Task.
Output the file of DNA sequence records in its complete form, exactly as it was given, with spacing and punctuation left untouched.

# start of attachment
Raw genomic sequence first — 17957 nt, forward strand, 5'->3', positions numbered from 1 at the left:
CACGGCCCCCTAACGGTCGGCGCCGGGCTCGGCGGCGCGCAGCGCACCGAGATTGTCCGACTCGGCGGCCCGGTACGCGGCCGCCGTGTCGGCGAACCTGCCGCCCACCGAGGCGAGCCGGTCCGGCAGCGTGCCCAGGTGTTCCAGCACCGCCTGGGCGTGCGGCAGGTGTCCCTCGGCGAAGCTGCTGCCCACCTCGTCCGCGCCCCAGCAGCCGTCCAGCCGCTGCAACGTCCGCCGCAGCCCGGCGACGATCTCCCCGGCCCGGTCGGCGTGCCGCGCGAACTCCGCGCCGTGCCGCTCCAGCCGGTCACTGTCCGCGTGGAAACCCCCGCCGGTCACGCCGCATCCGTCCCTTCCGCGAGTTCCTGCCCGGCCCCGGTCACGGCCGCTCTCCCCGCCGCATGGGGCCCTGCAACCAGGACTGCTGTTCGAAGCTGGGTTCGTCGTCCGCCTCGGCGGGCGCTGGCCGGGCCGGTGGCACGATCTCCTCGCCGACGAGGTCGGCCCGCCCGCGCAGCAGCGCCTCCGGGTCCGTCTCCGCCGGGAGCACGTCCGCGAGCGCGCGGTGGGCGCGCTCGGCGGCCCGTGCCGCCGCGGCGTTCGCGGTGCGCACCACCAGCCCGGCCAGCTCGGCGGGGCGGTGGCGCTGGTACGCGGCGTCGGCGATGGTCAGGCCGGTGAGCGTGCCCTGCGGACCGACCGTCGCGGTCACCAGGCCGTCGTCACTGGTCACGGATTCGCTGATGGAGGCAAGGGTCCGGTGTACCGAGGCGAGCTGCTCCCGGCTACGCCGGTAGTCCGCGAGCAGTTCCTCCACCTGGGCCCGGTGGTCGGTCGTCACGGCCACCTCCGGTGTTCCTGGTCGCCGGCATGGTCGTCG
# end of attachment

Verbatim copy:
Raw genomic sequence first — 17957 nt, forward strand, 5'->3', positions numbered from 1 at the left:
CACGGCCCCCTAACGGTCGGCGCCGGGCTCGGCGGCGCGCAGCGCACCGAGATTGTCCGACTCGGCGGCCCGGTACGCGGCCGCCGTGTCGGCGAACCTGCCGCCCACCGAGGCGAGCCGGTCCGGCAGCGTGCCCAGGTGTTCCAGCACCGCCTGGGCGTGCGGCAGGTGTCCCTCGGCGAAGCTGCTGCCCACCTCGTCCGCGCCCCAGCAGCCGTCCAGCCGCTGCAACGTCCGCCGCAGCCCGGCGACGATCTCCCCGGCCCGGTCGGCGTGCCGCGCGAACTCCGCGCCGTGCCGCTCCAGCCGGTCACTGTCCGCGTGGAAACCCCCGCCGGTCACGCCGCATCCGTCCCTTCCGCGAGTTCCTGCCCGGCCCCGGTCACGGCCGCTCTCCCCGCCGCATGGGGCCCTGCAACCAGGACTGCTGTTCGAAGCTGGGTTCGTCGTCCGCCTCGGCGGGCGCTGGCCGGGCCGGTGGCACGATCTCCTCGCCGACGAGGTCGGCCCGCCCGCGCAGCAGCGCCTCCGGGTCCGTCTCCGCCGGGAGCACGTCCGCGAGCGCGCGGTGGGCGCGCTCGGCGGCCCGTGCCGCCGCGGCGTTCGCGGTGCGCACCACCAGCCCGGCCAGCTCGGCGGGGCGGTGGCGCTGGTACGCGGCGTCGGCGATGGTCAGGCCGGTGAGCGTGCCCTGCGGACCGACCGTCGCGGTCACCAGGCCGTCGTCACTGGTCACGGATTCGCTGATGGAGGCAAGGGTCCGGTGTACCGAGGCGAGCTGCTCCCGGCTACGCCGGTAGTCCGCGAGCAGTTCCTCCACCTGGGCCCGGTGGTCGGTCGTCACGGCCACCTCCGGTGTTCCTGGTCGCCGGCATGGTCGTCG